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Maker, Warren Telechron, Inc., Ashland, Massachusetts, USA. Model Type E, c. early 1930's, serial no. 17.

The restored movement is shown before being installed and wired in. Notice in the second photo the circular aperture in the dial face just below the 12 o'clock position. This was present in many of Henry Warren's domestic electric clocks as a warning indicator in the event that the clock had lost power. If there was an interruption a magnetically held flag would be released behind the dial aperture giving the opening a red color; warning the observer that the time was in error. Clearly Warren had simply taken a dial from his domestic clock stock to incorporate in this movement. The entire flagging mechanism is eliminated and a simple piece of metal is glued behind the aperture. Even the dial's numerical design and hands are out of step with the rest of this clock's design. It's curious that Mr. Warren would not make a dial for this application considering that this was not a cheap clock. Why scrimp on the dial - a component that the customer would first notice? This same anomaly is seen on the file photo of the prototype clock taken in January 1930 as depicted in the NAWCC Bulletin, August 1991, page 392 as well as the only other known example. Perhaps it was thought that in a greater production run a custom dial would be incorporated, but considering the fact that not many were made, it never happened.

Telechron E (11).JPG (1106871 bytes)  Telechron E (12).JPG (986467 bytes)

All of the movements components are finished in a brushed silver surface. Another nod to the art deco look that was incorporated into the case. The underlying material is of several metals. The main movement plate and front triangular subsidiary plate are steel. The secondary rear plate upon which the motors are mounted is aluminum. All of the train wheels are brass with the exception of the large epicyclical wheel and its components which are aluminum.

Telechron E (13).JPG (1100730 bytes)  Telechron E (14).JPG (983679 bytes)

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The first photo below is of the differential gear system that coupled with the commutator shown in the second to the last photo translated Warren's patented frequency regulation system into an output that could control a specialized motor or other actuator to accurately control the frequency of a power system. The next and last photos show some of the complex cam and lever works that comprise the automatic frequency regulation.

Telechron E (17).JPG (1104733 bytes)  Telechron E (18).JPG (1012121 bytes)

The circular porthole glass which has a crack, is yet to be replaced. It acts as a dust cover protecting the knife edge suspension upon which the pendulum impulse and frequency sampler is mounted. The rest of the critical moving components move in hard plastic pivots. These require no oil and are suitable for this application since there is negligible torque on the wheel and cam components; unlike a conventional clock where there are very high forces in the lower end of the train which would tear up such pivots in a short time.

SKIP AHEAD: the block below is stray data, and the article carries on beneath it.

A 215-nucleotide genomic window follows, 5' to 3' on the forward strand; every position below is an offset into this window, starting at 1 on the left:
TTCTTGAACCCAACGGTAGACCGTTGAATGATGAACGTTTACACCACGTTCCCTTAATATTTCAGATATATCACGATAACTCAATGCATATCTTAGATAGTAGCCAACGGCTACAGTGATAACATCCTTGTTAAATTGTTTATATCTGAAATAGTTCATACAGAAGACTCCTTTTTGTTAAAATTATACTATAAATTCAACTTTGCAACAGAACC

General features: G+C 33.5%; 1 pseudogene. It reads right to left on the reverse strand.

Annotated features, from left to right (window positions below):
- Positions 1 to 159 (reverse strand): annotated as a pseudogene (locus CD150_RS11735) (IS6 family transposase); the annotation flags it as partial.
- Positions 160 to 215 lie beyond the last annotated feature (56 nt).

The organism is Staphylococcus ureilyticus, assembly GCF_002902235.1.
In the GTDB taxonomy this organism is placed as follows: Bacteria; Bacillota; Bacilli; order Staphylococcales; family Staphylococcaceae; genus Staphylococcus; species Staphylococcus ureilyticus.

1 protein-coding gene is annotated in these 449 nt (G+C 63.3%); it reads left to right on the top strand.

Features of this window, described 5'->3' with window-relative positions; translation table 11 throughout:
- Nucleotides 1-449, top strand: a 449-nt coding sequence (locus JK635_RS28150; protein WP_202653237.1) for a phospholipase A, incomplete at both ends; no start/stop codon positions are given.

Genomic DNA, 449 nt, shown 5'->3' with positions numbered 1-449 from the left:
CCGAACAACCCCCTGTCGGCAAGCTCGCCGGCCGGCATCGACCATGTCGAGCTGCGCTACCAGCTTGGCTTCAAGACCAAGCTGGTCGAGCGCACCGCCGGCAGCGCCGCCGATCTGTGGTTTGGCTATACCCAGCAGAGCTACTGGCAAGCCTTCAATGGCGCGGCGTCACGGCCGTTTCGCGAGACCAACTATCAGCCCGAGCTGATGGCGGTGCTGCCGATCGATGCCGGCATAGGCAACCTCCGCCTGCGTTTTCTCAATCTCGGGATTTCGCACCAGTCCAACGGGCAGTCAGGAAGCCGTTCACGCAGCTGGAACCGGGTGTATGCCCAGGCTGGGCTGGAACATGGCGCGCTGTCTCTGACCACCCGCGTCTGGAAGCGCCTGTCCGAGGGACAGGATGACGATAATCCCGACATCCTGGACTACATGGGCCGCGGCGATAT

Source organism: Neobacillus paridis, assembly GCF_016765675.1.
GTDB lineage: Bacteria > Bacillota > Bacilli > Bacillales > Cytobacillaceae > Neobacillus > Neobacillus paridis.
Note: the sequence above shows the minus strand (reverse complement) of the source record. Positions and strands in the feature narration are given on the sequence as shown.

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The armature pictured below is a commutator that can rotate in either direction or be paused, depending on the corrective current impulses from the frequency sampler as dictated by the pendulum. It transforms them into proportional rotative motions in the commutator which distributes these movements electrically to various indicators or controlling devices, mainly Warren's patented rotation reproducing motors which were used to control the generators in power stations. View the videos to observe this in action.

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The first video shows the front view. The three incandescent lamps are not an original feature but was put in to demonstrate the output of the commutator. The combination of electrical output would be used to control a device to regulate the generators in a power plant or other device. Very similar to the function of a governor. In the second video one can see the epicyclical wheel rotation and in the third it's rotation in step with that of the commutator. The epicyclical wheel is tied into the regulation of the clock's dial while the commutator sends the same motions as electrical commands for remote control. The fourth and fifth videos show the frequency sampler driven by a rotating cam and delivered via a set of stepped contacts to the bi-directional motor connected to both the epicyclical wheel and commutator. Last two show an overall view of the clock before and after restoration. It should be noted that under normal operating conditions the bi-directional motor and thus the epicyclical wheel as well as the commutator would move quite seldom. After all adjustments are made and the system has time to settle, the line frequency and the pendulum would generally be in agreement. I have purposefully upset this equilibrium for purposes of this display.

Telechron_E_vid1.MPG  Telechron_E_vid2.MPG  Telechron_E_vid5.MPG   Telechron_E_vid3.MPG  Telechron_E_vid4.MPG  Telechron_E_vid6.MPG   Telechron_E_vid7.MPG

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